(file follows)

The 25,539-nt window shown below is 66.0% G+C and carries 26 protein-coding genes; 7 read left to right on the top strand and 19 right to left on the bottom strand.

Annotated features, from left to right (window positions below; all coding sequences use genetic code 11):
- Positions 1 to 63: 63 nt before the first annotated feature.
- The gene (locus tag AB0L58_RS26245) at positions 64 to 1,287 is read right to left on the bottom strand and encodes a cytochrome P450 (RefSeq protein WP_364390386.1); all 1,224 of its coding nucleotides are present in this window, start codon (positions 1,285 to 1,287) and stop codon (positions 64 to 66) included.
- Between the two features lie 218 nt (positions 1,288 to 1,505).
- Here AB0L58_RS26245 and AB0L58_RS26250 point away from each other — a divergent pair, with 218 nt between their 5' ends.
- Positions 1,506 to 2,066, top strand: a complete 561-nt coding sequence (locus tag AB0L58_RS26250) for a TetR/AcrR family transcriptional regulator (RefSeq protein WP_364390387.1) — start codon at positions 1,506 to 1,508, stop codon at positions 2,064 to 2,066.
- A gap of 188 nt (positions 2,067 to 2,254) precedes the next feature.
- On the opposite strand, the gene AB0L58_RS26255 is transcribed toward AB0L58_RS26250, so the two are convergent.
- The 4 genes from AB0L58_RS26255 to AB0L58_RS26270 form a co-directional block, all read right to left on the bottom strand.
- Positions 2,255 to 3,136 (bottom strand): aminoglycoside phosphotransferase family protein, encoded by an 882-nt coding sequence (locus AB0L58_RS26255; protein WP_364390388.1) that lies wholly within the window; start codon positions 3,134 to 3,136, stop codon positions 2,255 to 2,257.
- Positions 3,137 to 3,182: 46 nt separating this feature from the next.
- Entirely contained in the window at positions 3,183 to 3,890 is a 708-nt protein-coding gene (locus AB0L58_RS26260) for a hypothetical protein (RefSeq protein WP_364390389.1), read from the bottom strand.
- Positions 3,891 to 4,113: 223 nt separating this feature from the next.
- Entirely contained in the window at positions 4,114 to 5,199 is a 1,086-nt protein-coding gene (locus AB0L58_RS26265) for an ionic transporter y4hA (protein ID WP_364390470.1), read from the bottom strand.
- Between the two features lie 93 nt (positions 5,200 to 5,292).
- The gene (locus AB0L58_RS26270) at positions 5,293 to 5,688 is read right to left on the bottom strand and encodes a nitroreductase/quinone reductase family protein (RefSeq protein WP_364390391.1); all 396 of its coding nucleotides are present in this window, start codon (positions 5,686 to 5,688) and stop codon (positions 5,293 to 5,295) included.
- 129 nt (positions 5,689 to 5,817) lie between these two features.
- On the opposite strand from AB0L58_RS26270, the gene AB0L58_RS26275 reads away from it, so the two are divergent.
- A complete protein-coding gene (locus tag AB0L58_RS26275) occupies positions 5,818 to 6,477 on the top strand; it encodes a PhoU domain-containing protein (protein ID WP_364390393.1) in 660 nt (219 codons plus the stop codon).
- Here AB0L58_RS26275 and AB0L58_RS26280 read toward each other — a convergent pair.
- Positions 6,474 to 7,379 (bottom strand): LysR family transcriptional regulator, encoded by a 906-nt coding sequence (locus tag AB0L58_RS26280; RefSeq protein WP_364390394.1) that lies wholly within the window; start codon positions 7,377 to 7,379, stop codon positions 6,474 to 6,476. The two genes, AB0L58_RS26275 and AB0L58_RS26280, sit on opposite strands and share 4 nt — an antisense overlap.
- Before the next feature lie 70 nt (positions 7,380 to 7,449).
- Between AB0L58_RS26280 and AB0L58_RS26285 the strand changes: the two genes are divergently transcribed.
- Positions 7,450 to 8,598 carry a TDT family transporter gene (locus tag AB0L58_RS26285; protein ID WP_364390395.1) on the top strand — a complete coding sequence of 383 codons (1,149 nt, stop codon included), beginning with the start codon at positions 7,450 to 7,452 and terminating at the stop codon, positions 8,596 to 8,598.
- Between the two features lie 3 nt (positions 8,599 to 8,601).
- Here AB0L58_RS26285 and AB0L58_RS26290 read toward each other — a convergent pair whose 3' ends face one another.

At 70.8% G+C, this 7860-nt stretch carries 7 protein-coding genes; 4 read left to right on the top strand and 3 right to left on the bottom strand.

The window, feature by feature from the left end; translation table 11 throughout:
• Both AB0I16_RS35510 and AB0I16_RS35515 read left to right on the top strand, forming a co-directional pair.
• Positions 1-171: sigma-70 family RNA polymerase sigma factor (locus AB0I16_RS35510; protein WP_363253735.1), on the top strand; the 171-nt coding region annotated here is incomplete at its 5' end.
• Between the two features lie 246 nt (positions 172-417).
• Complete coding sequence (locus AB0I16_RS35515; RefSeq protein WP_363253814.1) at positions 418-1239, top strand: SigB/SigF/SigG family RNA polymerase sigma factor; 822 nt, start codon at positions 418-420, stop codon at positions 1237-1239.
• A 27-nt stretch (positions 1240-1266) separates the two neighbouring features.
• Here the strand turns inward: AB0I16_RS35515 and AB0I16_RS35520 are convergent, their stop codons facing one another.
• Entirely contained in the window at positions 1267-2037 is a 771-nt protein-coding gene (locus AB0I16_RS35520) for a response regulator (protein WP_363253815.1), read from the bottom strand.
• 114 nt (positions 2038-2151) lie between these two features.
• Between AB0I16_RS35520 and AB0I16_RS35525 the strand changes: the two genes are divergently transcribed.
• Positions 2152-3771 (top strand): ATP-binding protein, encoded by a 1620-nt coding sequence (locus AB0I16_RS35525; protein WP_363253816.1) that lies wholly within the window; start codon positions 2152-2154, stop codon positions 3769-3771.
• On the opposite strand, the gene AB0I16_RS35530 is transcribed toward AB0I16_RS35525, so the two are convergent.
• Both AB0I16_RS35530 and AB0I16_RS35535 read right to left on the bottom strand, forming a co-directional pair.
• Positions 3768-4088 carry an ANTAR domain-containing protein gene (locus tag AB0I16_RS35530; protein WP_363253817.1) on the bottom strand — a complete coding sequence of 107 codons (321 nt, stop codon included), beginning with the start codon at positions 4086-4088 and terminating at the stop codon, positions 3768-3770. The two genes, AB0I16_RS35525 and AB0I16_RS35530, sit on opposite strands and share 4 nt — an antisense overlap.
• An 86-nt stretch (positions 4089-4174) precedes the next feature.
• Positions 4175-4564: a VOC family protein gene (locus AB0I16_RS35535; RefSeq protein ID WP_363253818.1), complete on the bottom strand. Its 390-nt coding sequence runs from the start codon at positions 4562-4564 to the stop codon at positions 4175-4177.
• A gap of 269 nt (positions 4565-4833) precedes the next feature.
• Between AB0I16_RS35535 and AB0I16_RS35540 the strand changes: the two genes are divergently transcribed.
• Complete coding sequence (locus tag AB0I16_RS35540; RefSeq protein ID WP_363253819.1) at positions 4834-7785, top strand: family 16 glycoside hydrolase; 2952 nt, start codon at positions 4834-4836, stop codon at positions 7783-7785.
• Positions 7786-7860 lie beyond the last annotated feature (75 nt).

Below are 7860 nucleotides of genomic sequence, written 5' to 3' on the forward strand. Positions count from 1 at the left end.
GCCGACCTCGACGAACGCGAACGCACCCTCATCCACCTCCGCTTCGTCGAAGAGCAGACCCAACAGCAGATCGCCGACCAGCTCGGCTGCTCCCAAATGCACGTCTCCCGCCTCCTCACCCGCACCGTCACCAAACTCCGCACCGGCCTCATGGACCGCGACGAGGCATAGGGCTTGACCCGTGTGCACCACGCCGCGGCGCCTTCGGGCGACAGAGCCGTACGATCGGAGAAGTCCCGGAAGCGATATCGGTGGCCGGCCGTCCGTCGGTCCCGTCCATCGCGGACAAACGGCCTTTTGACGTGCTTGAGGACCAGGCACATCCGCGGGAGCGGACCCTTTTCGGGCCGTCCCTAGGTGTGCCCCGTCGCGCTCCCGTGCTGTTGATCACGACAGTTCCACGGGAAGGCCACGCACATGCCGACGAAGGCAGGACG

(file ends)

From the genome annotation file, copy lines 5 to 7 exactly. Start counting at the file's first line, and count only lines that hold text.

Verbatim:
- Between the two features lie 218 nt (positions 1,288 to 1,505).
- Here AB0L58_RS26245 and AB0L58_RS26250 point away from each other — a divergent pair, with 218 nt between their 5' ends.
- Positions 1,506 to 2,066, top strand: a complete 561-nt coding sequence (locus tag AB0L58_RS26250) for a TetR/AcrR family transcriptional regulator (RefSeq protein WP_364390387.1) — start codon at positions 1,506 to 1,508, stop codon at positions 2,064 to 2,066.